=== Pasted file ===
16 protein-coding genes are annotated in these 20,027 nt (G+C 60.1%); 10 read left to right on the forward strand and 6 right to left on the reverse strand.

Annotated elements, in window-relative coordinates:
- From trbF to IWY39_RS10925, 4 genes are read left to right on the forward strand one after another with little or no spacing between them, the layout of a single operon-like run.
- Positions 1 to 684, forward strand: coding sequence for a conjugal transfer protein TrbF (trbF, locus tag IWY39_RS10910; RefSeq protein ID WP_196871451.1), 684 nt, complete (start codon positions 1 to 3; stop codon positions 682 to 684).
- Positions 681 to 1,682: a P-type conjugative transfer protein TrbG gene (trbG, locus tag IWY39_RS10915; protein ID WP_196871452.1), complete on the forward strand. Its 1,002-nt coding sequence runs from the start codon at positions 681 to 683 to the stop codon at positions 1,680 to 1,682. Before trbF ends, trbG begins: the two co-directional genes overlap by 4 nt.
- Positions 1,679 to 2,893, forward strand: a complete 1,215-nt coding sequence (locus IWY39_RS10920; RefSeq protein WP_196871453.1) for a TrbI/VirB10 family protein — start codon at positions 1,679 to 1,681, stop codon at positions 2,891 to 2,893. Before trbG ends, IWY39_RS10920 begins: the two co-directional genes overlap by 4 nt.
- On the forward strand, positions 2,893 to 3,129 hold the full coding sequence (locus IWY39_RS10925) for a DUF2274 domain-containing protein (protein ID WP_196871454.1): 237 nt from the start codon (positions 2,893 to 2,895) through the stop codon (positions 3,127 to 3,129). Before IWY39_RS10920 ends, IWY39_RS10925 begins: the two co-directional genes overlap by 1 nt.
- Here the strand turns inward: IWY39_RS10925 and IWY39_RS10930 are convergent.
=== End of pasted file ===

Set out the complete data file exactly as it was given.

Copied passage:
16 protein-coding genes are annotated in these 20,027 nt (G+C 60.1%); 10 read left to right on the forward strand and 6 right to left on the reverse strand.

Annotated elements, in window-relative coordinates:
- From trbF to IWY39_RS10925, 4 genes are read left to right on the forward strand one after another with little or no spacing between them, the layout of a single operon-like run.
- Positions 1 to 684, forward strand: coding sequence for a conjugal transfer protein TrbF (trbF, locus tag IWY39_RS10910; RefSeq protein ID WP_196871451.1), 684 nt, complete (start codon positions 1 to 3; stop codon positions 682 to 684).
- Positions 681 to 1,682: a P-type conjugative transfer protein TrbG gene (trbG, locus tag IWY39_RS10915; protein ID WP_196871452.1), complete on the forward strand. Its 1,002-nt coding sequence runs from the start codon at positions 681 to 683 to the stop codon at positions 1,680 to 1,682. Before trbF ends, trbG begins: the two co-directional genes overlap by 4 nt.
- Positions 1,679 to 2,893, forward strand: a complete 1,215-nt coding sequence (locus IWY39_RS10920; RefSeq protein WP_196871453.1) for a TrbI/VirB10 family protein — start codon at positions 1,679 to 1,681, stop codon at positions 2,891 to 2,893. Before trbG ends, IWY39_RS10920 begins: the two co-directional genes overlap by 4 nt.
- On the forward strand, positions 2,893 to 3,129 hold the full coding sequence (locus IWY39_RS10925) for a DUF2274 domain-containing protein (protein ID WP_196871454.1): 237 nt from the start codon (positions 2,893 to 2,895) through the stop codon (positions 3,127 to 3,129). Before IWY39_RS10920 ends, IWY39_RS10925 begins: the two co-directional genes overlap by 1 nt.
- Here the strand turns inward: IWY39_RS10925 and IWY39_RS10930 are convergent.